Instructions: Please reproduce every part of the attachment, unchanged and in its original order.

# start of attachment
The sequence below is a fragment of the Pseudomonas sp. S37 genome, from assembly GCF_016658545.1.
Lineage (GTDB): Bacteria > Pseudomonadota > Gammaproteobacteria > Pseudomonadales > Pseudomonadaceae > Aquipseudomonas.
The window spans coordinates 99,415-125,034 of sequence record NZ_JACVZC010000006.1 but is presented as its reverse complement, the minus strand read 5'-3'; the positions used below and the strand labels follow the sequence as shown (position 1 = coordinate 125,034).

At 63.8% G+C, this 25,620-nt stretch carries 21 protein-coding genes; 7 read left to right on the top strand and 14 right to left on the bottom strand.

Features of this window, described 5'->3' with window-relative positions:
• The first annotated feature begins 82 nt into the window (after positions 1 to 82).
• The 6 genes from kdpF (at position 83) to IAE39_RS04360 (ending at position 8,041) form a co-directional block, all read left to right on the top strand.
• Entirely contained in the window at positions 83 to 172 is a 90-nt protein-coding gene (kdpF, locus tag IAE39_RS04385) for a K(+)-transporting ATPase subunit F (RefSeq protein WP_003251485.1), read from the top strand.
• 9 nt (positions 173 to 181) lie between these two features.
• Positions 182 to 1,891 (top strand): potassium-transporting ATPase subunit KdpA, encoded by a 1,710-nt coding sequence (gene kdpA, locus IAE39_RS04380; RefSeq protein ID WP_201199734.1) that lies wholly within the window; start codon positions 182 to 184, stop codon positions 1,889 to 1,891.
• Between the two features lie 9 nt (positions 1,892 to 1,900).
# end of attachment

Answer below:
The sequence below is a fragment of the Pseudomonas sp. S37 genome, from assembly GCF_016658545.1.
Lineage (GTDB): Bacteria > Pseudomonadota > Gammaproteobacteria > Pseudomonadales > Pseudomonadaceae > Aquipseudomonas.
The window spans coordinates 99,415-125,034 of sequence record NZ_JACVZC010000006.1 but is presented as its reverse complement, the minus strand read 5'-3'; the positions used below and the strand labels follow the sequence as shown (position 1 = coordinate 125,034).

At 63.8% G+C, this 25,620-nt stretch carries 21 protein-coding genes; 7 read left to right on the top strand and 14 right to left on the bottom strand.

Features of this window, described 5'->3' with window-relative positions:
• The first annotated feature begins 82 nt into the window (after positions 1 to 82).
• The 6 genes from kdpF (at position 83) to IAE39_RS04360 (ending at position 8,041) form a co-directional block, all read left to right on the top strand.
• Entirely contained in the window at positions 83 to 172 is a 90-nt protein-coding gene (kdpF, locus tag IAE39_RS04385) for a K(+)-transporting ATPase subunit F (RefSeq protein WP_003251485.1), read from the top strand.
• 9 nt (positions 173 to 181) lie between these two features.
• Positions 182 to 1,891 (top strand): potassium-transporting ATPase subunit KdpA, encoded by a 1,710-nt coding sequence (gene kdpA, locus IAE39_RS04380; RefSeq protein ID WP_201199734.1) that lies wholly within the window; start codon positions 182 to 184, stop codon positions 1,889 to 1,891.
• Between the two features lie 9 nt (positions 1,892 to 1,900).